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Page added on August 17, 2010

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Bloomberg: Goldman says oil demand may have exceeded supply


Global crude oil demand may have exceeded supply in the past two months as inventories stored on tankers fell to an 18-month low, Goldman Sachs Group Inc. said.

“Now that floating storage has dropped to its lowest levels in over 18 months, we expect to experience declining onshore inventories in coming months,” Goldman Sachs analysts includingDavid Greely and Stefan Wieler said in a report today. “Given that world demand tends to increase seasonally in the second half, we would expect the draw on world inventories to accelerate.”

Oil held on ships may have dropped by as much as 40 million to 45 million barrels in June and July, in part due to the clearing of a “large portion” of Iranian floating storage, Goldman said.

“The June-July discharge of floating storage suggests that the draw at sea has more than offset the build on shore, which the International Energy Agency estimates at 21 million barrels,” Goldman analysts said.

World oil demand exceeded supply by 600,000 barrels a day, or 36.9 million barrels more than normal in June and July, based on the IEA estimate of a 13.3 million barrels draw on combined onshore OECD inventories and global floating storage, Goldman said in the report.

West Texas Intermediate crude time spreads, the difference between monthly futures contracts, have strengthened, suggesting a tighter physical oil market, Goldman said.

Goldman said that the time spread from the first to the 60th month gained as much as $10 a barrel to trade at about minus $8 to minus $10.

“We continue to expect the WTI forward curve to flatten in the second half, lifting prompt WTI prices into the $85-$95 a barrel range,” Goldman said.

The company reiterated its recommendation to buy December WTI crude futures, which traded up 44 cents to $77.38 a barrel at 11:49 a.m. on the New York Mercantile Exchange.

To contact the reporter on this story: Grant Smith in London at Brian Murphy in London at


8 Comments on "Bloomberg: Goldman says oil demand may have exceeded supply"

  1. KenZ300 on Tue, 17th Aug 2010 11:01 pm 

    The world needs to ramp up production of biofuels to make up for the shortage in supply of oil.

    If we do not ramp up biofuels production fast enough OIL prices will increase and have a negative impact on the worlds economy and family budgets.

    When oil prices hit $147/barrel it hit the economy hard causing consumers to shift their spending. Transportation fuel became a much bigger part of their monthly expenses.

    Will we be ready for the next increase in the price of oil?

    Will biofuel production ramp up fast enough?

    Will automakers dramatically increase the fuel efficiency of their vehicles?

  2. Hans Zandvliet on Wed, 18th Aug 2010 12:16 am 

    There simply is not enough arrable land to replace fossil fuels by bio-fuels. Moreover, that would send food prices skyrocketing. Just like we saw in 2008, that causes world wide food riots.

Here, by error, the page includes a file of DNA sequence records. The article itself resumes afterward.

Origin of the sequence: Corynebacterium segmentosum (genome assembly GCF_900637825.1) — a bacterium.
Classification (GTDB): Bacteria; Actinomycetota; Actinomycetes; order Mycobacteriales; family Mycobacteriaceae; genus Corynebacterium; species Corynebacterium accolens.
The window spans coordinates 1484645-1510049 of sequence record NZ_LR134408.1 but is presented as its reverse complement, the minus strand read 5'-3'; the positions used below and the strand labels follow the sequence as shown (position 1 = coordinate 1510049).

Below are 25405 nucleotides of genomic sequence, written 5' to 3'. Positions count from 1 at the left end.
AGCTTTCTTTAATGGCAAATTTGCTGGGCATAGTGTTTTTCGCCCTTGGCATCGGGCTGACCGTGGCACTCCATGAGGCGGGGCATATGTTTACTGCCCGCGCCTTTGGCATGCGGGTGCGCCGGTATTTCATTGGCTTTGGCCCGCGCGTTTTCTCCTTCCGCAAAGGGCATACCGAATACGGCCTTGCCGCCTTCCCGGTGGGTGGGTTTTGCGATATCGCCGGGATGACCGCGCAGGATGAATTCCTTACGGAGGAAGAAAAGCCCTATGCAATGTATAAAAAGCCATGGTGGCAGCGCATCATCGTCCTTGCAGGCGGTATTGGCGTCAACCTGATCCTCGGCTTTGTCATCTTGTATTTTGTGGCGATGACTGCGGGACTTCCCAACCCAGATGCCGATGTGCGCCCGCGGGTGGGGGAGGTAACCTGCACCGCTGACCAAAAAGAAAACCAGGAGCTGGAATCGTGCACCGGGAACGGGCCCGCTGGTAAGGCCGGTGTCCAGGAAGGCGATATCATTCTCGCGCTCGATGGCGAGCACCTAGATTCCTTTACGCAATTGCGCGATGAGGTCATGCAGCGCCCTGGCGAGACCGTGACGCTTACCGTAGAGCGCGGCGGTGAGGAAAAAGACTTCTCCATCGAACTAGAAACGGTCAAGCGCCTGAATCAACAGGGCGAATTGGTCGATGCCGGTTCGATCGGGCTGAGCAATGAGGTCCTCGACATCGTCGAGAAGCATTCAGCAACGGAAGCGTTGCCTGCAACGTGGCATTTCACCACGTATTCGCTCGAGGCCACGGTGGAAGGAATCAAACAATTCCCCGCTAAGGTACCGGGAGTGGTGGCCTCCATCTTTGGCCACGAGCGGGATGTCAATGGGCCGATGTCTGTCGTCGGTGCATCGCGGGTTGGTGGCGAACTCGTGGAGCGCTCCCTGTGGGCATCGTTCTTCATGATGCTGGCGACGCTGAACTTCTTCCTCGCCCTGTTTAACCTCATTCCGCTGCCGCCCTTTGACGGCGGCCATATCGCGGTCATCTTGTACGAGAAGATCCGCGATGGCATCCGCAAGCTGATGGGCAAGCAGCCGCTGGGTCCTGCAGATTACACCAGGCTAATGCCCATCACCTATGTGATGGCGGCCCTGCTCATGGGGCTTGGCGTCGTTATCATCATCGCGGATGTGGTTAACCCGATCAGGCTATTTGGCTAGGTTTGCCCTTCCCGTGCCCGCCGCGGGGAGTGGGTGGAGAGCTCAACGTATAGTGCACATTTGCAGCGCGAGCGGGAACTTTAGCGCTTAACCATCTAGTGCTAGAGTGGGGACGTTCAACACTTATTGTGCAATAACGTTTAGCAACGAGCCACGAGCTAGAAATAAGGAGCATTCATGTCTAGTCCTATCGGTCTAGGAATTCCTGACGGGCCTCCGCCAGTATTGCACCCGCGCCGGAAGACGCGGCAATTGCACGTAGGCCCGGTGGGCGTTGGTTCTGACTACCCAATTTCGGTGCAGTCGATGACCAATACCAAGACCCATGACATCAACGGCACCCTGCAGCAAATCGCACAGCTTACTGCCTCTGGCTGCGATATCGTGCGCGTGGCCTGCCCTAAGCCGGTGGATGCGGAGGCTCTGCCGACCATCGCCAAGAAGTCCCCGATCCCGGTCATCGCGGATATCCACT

We cannot put food in our gas guzlers, unless we are prepared to blame ourselves for letting other people starve!
    Bio-fuels are road-signs leading to hell.

  3. Kristian Mandrup on Wed, 18th Aug 2010 5:38 am 

    The days of cheap motor driving is coming to an end. Nope, they won’t run large scale on electricity, bio fuel, hydrogen or what have you. Check out the energy primer at by Jay Hanson to understand why.
    The great Civ experiment is once again coming to an end…

  4. Simon Wigzell on Wed, 18th Aug 2010 8:35 am 

    I have ot disagree with KenZ300. We have absolutely no hope of continuing our wasteful and pointless consumerist civilization, nor should we want to. The only hope is to change our lives. Rather give up our “life styles” and start living our lives without all the crap we don’t need, all the crap that just gets in the way. We’ll be happier, we’ll consume a lot less energy and we’ll save the planet.



    Convert your useless and costly (fertilizer and pesticide) oil based lawn into an organic vegetable garden!


    (keep your computer though)

  5. Stu on Wed, 18th Aug 2010 8:48 am 

    So we use oil to power machines to clear some more land, use oil to plough and cultivate that land, use oil to plant seeds, pump water etc. Use oil to fertilize and harvest those crops. Use oil to transport those crops to the bio fuel plants. Use oil and other fossil fuels to power those plants. Then use oll to transport the bio fuels to the places they are sold and used. Result…net engery lose… well as less food available and more natural environment destroyed. Get real

  6. Jack on Wed, 18th Aug 2010 11:00 am 

    If you don’t work, you don’t need a car. Do we even need a house when a tent in the park would do?

  7. Guest101 on Thu, 19th Aug 2010 5:59 am 

    Pure Insanity!!!!
    Time to wake up, smell the roses, walk out and start a new way ……

  8. KenZ300 on Sun, 22nd Aug 2010 8:15 am 

    Every week the trash we dispose of goes to a landfill. If every landfill also had a cellulose ethanol plant then a good portion of that waste could be used to produce ethanol to fuel our vehicles.
    This would reduce waste going into the landfill and would also provide the raw material at a reasonable cost for the ethanol plant.

    Ethanol from algae also has shown promise… so there are a variety of solutions being worked on with pilot plants being constructed.

    The build out of the infrastructure for ethanol continues with more pumps being installed each day. Every day ethanol capable vehicles come off the assembly line.

    If the price of oil goes back to $147/barrel (and it will) there will be a lot of ethanol bashers lining to fill up at the ethanol pumps.

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